If you compare the level of microplastics in eviscerated flesh versus the organs, surprisingly, sometimes the flesh actually contained higher microplastic loads than the excised organs, which highlights that evisceration does not necessarily eliminate the risk of microplastic intake by consumers. Microplastics of all “colors, shapes, and sizes were detected in all investigated fish muscle samples.” So, they do actually get into the flesh. So, the average intake of microplastics from eating flathead, grouper, shrimp, scad, or barracuda may be in the hundreds per 300 gram serving, or just in the dozens of plastic particles in a two-ounce child serving. Besides the plastic itself, the particles may release absorbed pollutants like PCBs, and also release plastics chemical additives like BPA, which collectively may cause hormone disruption, cancer risk, and DNA damage. “Hence, although there is no standard tolerable dose for [[microplastics] ingestion as well as information on exact toxicity of different plastic types in the human body, taking…weekly [servings] of these kinds of fish [may] threaten the health of consumers (especially vulnerable groups including pregnant and breastfeeding women and children).”

In the US, “anthropogenic debris,” meaning man-made materials, were found in

  • a quarter of individual fish and in
  • two-thirds of all fish species tested, and also about a
  • third of individual shellfish samples,

demonstrating that “man-made debris has infiltrated” the aquatic food chain “up to the level of humans via seafood. Because [this] debris is associated with a cocktail of… pollutants,…this…[validates the] concern that the “debris may be transferring [these chemicals] to humans via diets containing fish or shellfish, raising important questions regarding the bioaccumulation and biomagnification of chemicals, and consequences for human health.” Now, this study also included non-plastic debris, like foams, film, and fibers, but we know now that the ingestion of microplastics “appears to be a widespread and pervasive phenomenon” across a number of commercially important mollusks, crustaceans, and fish.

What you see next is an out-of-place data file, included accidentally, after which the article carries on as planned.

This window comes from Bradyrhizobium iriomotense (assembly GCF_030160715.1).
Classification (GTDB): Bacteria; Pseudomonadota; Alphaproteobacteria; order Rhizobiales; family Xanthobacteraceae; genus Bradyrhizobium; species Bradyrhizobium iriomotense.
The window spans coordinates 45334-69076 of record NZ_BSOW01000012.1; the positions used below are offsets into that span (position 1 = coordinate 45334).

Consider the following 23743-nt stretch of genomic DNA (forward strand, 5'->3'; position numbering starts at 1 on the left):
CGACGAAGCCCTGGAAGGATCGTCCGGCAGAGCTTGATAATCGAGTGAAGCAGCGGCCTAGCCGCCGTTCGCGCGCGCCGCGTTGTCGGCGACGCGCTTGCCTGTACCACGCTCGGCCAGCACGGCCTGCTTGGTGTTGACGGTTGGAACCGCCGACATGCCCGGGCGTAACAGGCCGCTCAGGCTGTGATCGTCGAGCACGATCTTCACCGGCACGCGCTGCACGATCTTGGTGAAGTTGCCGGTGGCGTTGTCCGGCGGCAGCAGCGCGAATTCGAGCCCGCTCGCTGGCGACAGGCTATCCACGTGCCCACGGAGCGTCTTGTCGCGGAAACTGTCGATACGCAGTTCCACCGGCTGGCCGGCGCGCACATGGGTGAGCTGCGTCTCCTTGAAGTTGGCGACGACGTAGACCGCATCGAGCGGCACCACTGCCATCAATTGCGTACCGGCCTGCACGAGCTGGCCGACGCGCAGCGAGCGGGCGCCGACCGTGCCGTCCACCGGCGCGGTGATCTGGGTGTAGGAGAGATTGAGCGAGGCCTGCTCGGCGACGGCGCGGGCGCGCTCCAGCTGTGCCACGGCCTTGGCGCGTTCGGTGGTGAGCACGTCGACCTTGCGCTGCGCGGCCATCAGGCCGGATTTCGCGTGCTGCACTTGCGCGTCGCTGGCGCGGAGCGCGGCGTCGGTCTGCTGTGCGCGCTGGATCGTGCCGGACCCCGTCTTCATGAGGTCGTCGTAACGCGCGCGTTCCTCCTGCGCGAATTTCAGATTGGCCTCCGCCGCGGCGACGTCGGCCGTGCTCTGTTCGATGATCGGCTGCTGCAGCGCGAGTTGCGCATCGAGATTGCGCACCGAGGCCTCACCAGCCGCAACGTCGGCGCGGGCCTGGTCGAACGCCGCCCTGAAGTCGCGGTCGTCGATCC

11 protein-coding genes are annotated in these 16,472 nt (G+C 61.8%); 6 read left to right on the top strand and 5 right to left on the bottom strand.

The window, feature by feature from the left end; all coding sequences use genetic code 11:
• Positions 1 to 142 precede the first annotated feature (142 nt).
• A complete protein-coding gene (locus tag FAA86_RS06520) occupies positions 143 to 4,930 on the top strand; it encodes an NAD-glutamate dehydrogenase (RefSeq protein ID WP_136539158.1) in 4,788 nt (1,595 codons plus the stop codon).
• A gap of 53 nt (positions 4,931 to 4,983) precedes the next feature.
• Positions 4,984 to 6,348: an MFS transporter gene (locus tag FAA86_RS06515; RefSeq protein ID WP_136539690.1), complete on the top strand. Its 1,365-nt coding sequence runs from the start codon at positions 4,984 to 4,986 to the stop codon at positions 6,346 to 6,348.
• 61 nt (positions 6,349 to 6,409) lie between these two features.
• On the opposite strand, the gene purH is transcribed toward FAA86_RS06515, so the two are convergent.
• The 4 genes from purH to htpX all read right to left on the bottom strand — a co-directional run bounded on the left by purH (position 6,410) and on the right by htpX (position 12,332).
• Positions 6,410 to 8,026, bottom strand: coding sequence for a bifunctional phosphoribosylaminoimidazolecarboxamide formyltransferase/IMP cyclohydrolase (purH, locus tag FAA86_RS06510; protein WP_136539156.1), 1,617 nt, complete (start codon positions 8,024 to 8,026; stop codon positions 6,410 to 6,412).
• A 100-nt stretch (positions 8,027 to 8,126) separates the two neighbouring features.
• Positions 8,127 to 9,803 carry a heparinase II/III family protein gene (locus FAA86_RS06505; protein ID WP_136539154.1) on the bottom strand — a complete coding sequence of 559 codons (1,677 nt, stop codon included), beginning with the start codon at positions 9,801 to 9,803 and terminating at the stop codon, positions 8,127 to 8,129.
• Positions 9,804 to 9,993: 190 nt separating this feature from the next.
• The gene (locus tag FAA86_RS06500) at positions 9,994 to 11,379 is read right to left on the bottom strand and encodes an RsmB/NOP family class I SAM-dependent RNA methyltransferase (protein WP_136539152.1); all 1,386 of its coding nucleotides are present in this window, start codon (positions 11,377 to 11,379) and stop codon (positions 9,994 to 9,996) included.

So: “The potential for humans, as top predators, to consume microplastics as contaminants in seafood is very real, and its implications for health need to be considered… Despite the existence of considerable uncertainties and unknowns, there [may already be] a compelling case for urgent actions to identify, control, and, where possible, eliminate key sources of microplastics before they [ever make it to our oceans.]”


Created by admin. Last Modification: Saturday October 26, 2019 21:11:08 GMT-0000 by admin. (Version 10)
See any problem with this page? Report it (FINALLY WORKS)